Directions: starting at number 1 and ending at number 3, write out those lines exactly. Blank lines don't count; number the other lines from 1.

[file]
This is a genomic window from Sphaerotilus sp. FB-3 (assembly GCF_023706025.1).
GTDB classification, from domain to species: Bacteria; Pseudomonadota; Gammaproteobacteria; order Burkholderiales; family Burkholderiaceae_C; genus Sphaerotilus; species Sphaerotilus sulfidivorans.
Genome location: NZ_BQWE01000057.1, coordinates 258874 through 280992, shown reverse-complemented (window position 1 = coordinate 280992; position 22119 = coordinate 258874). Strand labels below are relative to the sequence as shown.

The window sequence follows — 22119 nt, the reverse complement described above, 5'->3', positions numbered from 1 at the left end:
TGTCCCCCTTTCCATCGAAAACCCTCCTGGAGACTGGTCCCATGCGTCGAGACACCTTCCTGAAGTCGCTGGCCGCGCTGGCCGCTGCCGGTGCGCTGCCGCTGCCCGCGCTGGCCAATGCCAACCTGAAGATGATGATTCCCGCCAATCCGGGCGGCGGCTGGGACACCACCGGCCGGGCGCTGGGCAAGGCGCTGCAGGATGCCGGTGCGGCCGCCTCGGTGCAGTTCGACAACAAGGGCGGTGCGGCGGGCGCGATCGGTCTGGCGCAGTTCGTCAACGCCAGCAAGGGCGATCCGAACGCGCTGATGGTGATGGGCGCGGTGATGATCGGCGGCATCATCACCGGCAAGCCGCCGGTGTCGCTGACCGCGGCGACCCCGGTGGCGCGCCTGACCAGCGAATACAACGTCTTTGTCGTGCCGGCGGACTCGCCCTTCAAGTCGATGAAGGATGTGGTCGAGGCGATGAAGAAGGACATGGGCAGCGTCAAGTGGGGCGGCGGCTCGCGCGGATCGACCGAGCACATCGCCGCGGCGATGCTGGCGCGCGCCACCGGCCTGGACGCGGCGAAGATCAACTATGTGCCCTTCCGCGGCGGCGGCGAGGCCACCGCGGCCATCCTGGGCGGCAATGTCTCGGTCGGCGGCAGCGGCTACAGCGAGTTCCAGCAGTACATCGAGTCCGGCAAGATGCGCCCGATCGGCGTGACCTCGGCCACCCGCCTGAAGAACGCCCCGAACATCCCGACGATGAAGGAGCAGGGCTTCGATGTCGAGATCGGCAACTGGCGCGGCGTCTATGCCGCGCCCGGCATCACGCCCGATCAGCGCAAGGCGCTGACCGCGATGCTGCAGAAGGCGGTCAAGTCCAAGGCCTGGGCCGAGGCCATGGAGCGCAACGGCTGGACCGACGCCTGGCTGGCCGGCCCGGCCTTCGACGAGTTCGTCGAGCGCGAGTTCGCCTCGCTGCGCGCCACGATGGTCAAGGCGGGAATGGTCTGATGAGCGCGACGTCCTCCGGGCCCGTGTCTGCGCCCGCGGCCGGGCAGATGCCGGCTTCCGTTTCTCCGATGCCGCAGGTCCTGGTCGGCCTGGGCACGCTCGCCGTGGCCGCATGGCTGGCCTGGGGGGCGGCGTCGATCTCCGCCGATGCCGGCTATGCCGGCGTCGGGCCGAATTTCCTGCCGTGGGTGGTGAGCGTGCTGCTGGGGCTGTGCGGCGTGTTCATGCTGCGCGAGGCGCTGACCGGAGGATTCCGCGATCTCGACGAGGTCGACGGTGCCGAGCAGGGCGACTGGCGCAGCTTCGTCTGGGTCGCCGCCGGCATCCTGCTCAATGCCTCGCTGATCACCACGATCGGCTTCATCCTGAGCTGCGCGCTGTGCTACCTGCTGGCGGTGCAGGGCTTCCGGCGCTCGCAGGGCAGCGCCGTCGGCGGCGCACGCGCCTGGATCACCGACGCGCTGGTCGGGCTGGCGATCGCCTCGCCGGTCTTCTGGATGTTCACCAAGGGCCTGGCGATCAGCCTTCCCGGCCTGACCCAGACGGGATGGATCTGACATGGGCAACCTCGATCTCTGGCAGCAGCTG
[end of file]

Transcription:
This is a genomic window from Sphaerotilus sp. FB-3 (assembly GCF_023706025.1).
GTDB classification, from domain to species: Bacteria; Pseudomonadota; Gammaproteobacteria; order Burkholderiales; family Burkholderiaceae_C; genus Sphaerotilus; species Sphaerotilus sulfidivorans.
Genome location: NZ_BQWE01000057.1, coordinates 258874 through 280992, shown reverse-complemented (window position 1 = coordinate 280992; position 22119 = coordinate 258874). Strand labels below are relative to the sequence as shown.